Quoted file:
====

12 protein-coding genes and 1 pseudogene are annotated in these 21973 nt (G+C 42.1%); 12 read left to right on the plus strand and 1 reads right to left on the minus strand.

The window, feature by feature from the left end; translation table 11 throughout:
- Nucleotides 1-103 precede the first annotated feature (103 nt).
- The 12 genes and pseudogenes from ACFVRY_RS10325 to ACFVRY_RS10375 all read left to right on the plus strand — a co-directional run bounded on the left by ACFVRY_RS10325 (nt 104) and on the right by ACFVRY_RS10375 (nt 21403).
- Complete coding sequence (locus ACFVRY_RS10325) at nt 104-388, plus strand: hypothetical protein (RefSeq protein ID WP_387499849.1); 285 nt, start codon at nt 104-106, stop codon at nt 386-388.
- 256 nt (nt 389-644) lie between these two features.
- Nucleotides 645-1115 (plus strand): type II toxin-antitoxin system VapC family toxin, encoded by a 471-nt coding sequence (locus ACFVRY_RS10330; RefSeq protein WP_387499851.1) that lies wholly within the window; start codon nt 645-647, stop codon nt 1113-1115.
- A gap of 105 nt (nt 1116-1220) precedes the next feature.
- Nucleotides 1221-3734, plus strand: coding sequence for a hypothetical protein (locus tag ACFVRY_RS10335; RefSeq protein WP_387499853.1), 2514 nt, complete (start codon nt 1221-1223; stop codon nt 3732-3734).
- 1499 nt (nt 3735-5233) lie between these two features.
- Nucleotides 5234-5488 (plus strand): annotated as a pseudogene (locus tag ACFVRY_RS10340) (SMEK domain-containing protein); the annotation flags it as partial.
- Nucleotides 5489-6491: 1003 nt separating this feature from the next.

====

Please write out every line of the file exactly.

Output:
12 protein-coding genes and 1 pseudogene are annotated in these 21973 nt (G+C 42.1%); 12 read left to right on the plus strand and 1 reads right to left on the minus strand.

The window, feature by feature from the left end; translation table 11 throughout:
- Nucleotides 1-103 precede the first annotated feature (103 nt).
- The 12 genes and pseudogenes from ACFVRY_RS10325 to ACFVRY_RS10375 all read left to right on the plus strand — a co-directional run bounded on the left by ACFVRY_RS10325 (nt 104) and on the right by ACFVRY_RS10375 (nt 21403).
- Complete coding sequence (locus ACFVRY_RS10325) at nt 104-388, plus strand: hypothetical protein (RefSeq protein ID WP_387499849.1); 285 nt, start codon at nt 104-106, stop codon at nt 386-388.
- 256 nt (nt 389-644) lie between these two features.
- Nucleotides 645-1115 (plus strand): type II toxin-antitoxin system VapC family toxin, encoded by a 471-nt coding sequence (locus ACFVRY_RS10330; RefSeq protein WP_387499851.1) that lies wholly within the window; start codon nt 645-647, stop codon nt 1113-1115.
- A gap of 105 nt (nt 1116-1220) precedes the next feature.
- Nucleotides 1221-3734, plus strand: coding sequence for a hypothetical protein (locus tag ACFVRY_RS10335; RefSeq protein WP_387499853.1), 2514 nt, complete (start codon nt 1221-1223; stop codon nt 3732-3734).
- 1499 nt (nt 3735-5233) lie between these two features.
- Nucleotides 5234-5488 (plus strand): annotated as a pseudogene (locus tag ACFVRY_RS10340) (SMEK domain-containing protein); the annotation flags it as partial.
- Nucleotides 5489-6491: 1003 nt separating this feature from the next.